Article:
Dying Can Wait

Dying Can Wait is a chap book (a small, bound collection of poetry) published in 2009 by Pudding House Publications, which chooses manuscripts "on the basis of their contribution to literary arts and to the popular culture." Some of the poems in Dying Can Wait also appear in Tender Harvest, but there are many unique poems.




After high school she worked her way up
to head of lingerie.
He was a college kid playing
shoe salesman over Christmas break.
I figure it happened in the stock room
when the two of them stayed to lock up.
They waited for the snow to stop,
sat on boxes between rows of socks, girdles,
davenports and pressure cookers.
She hung on stories about Iowa
(where she had never been),
about college, his plans for med school.
He talked more than usual,
all the while looking down
at her silk-stockinged leg, crossed
and swinging as if to music
only she could hear. They finished
a pint of rum--smell of dusting compound,
alleyway light through icy windows.

I figure when the snow didn't let up
they moved tricycles and Radio Flyer
wagons out of the way
unpacked a mattress,
spread their coats to keep it clean.
He must have fallen into those huge gray eyes.
She was weary of waiting.
Besides, it was Christmas.
The store was festive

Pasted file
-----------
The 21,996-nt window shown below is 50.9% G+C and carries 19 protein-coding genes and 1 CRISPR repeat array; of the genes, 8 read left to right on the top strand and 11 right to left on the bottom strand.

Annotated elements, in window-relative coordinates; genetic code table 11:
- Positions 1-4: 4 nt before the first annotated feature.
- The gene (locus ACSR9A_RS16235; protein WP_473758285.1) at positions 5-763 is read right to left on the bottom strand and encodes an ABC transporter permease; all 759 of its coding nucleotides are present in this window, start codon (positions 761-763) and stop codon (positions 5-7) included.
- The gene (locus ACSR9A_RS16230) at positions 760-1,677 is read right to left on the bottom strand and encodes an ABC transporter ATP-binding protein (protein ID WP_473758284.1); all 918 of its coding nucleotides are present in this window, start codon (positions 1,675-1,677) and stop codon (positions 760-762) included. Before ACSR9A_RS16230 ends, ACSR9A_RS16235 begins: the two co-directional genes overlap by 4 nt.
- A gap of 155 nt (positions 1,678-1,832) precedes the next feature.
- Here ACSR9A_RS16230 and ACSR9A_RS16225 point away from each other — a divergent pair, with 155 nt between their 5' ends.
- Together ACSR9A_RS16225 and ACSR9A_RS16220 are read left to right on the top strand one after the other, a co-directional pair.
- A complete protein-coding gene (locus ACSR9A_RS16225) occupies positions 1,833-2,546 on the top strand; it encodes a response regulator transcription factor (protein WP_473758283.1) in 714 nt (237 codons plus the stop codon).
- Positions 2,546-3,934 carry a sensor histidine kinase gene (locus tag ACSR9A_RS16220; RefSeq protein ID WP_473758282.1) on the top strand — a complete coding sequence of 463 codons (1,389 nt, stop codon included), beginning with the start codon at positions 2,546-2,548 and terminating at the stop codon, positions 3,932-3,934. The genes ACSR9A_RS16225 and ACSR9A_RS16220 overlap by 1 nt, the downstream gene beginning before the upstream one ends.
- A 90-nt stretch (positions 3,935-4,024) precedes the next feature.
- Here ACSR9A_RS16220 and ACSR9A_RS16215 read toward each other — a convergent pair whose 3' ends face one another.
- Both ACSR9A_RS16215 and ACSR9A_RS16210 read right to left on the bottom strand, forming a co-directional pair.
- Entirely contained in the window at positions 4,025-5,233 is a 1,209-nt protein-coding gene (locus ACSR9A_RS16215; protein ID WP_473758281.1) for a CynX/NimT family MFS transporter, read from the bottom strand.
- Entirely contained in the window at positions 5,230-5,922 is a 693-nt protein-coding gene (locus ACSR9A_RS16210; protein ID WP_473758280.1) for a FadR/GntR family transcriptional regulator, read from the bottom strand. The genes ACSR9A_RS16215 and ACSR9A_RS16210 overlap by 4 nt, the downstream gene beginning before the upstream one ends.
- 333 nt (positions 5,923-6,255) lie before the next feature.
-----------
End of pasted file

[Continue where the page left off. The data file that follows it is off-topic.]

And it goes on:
with tinsel and evergreen.
From the highest shelf
a row of angels…

Passager Poetry Contest Winner, 2005; Published in Dying Can Wait.

Photo by Linda Whittenberg


A wooden guitar player
on the shelf
holds his instrument
down at the neck
as if it is heavy and he is
weary of standing there
forever, mouth open
his carved hand on the strings
waiting to begin.

If I could I would breathe
life into his stiff arms
set him strumming
reach out my finger like God
and set free every wooden thing.
People would pick up the phone
to call home after all these years
wallpaper the bathroom in flowers
make love on Monday morning.
Puritan preachers would tremble with praise.
I would lead children in dance
set every tight-lipped oboist free at last
to play jazz.

I would raise Van Gogh from the dead
beseech him to
"Paint, Man, paint"
for the world needs grieving
sunflowers and crazed stars.
Dying can wait.
I would tell them what I know,
you have to stifle the scolding
voices of critics
resist the urge to petrify
cut off your ear if you must.
Little man on the shelf
sing that song
your heart has been waiting to sing.